Category : News
In the architectural stomping ground that is Rotterdam, it’s no small task to design a building that actually stands out. But, according to The Guardian’s Oliver Wainwright, the recently completed De Rotterdam building manages to. Although the Koolhaas-designed structure, which houses offices, apartments and even a boutique hotel, may at first seem simple (simplistic, even), […]
The Cultural Landscape Foundation recently launched its newest documentary as part of the ongoing Oral History series, this time focusing on the ideas and career of Laurie Olin, a recipient of the National Medal of the Arts and one of the greatest landscape architects of our time. Olin’s influential work as a practitioner, educator and author over the past forty years has helped to guide the future of landscape architecture and shape urban life around the world.
Qantas has selected Michael Ong as the winner of the 2013 Spirit of Youth Awards 365 (SOYA 365) for architecture and interior design, awarding him $5,000 in cash, $5,000 in Qantas flights, and a rare 12-month mentorship with leading architect and founding partner of Tonkin Zulaikha Greer, Brian Zulaikha. Ong, a Melbourne-based architect, founded MODO (Michael Ong Design Office) in 2011, […]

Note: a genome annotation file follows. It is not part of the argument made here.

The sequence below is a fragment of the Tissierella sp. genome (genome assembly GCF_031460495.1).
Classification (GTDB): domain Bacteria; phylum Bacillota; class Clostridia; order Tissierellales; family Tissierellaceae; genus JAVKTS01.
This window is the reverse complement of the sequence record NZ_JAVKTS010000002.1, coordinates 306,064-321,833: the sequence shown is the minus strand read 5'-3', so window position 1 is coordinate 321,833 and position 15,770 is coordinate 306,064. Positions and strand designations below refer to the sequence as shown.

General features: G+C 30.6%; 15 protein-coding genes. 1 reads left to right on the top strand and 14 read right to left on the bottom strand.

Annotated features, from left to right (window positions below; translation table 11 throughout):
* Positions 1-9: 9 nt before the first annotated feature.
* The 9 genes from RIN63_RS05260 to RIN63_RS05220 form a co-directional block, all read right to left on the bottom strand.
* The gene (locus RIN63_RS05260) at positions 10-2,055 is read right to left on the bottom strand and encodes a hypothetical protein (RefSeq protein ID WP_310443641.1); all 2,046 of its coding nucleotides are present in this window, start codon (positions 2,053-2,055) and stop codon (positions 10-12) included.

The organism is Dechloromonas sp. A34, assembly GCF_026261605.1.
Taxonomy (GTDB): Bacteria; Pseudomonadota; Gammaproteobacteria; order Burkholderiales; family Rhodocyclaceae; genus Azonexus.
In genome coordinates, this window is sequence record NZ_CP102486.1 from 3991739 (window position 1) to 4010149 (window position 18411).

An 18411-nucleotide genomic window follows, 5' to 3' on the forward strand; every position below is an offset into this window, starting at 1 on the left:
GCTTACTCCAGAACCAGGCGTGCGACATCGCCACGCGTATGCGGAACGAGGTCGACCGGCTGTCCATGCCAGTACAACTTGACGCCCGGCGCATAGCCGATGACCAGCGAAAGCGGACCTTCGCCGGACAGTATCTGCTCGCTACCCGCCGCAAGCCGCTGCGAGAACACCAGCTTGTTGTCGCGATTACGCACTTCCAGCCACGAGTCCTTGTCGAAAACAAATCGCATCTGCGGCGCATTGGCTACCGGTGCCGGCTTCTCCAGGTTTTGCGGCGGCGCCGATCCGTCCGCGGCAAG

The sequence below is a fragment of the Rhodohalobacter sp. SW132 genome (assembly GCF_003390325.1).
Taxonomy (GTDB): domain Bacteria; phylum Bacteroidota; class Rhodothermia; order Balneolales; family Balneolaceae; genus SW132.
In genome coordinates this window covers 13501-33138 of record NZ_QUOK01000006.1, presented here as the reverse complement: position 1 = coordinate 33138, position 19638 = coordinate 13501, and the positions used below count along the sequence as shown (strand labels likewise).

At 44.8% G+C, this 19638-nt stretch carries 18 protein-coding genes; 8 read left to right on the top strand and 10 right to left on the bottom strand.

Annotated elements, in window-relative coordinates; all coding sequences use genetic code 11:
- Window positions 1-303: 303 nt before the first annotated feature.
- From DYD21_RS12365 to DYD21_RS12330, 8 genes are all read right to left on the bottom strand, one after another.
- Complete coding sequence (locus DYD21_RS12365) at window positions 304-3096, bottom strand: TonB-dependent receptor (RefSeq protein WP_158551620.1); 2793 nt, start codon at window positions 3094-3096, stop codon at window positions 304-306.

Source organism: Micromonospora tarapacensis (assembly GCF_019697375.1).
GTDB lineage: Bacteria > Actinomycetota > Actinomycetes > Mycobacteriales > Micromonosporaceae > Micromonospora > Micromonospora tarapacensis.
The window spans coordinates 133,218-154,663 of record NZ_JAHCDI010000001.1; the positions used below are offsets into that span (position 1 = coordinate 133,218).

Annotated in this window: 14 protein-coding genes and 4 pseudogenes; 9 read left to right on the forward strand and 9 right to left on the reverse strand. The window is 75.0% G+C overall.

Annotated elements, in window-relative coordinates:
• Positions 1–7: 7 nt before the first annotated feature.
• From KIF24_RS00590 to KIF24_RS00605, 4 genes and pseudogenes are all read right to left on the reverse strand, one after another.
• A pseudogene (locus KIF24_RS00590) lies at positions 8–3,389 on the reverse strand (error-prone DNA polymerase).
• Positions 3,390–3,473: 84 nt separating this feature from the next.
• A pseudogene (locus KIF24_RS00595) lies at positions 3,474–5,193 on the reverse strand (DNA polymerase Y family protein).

Five architect and landscape architect-led teams have been shortlisted to redesign and re-imagine the grounds of London’s world famous Natural History Museum. The major project will aim to “create an innovative exterior setting that matches the architectural excellence of the iconic 19th Century site, whilst ensuring that the Museum grounds are easily accessible to all […]
The disappointment generated by the Shard’s opening laser light show is not so surprising for a project that has been grounded in controversy for over a decade. Since 2000, when Piano sketched his initial vision upon meeting developer Irvine Sellar, the project has consistently met obstacles such as English Heritage and the financial crash of 2007. But, the biggest opposition of the tower has been its height. English Heritage claimed that the tower, formerly known as London Bridge Tower, would “tear through historic London like a shard of glass” (ironically, coining the new name of the tower), and Piano counters that, “The best architecture takes time to be understood…I would prefer people to judge it not now. Judge it in 10 years’ time.”
Leading us to wonder…does the Shard simply need time to be fully appreciated?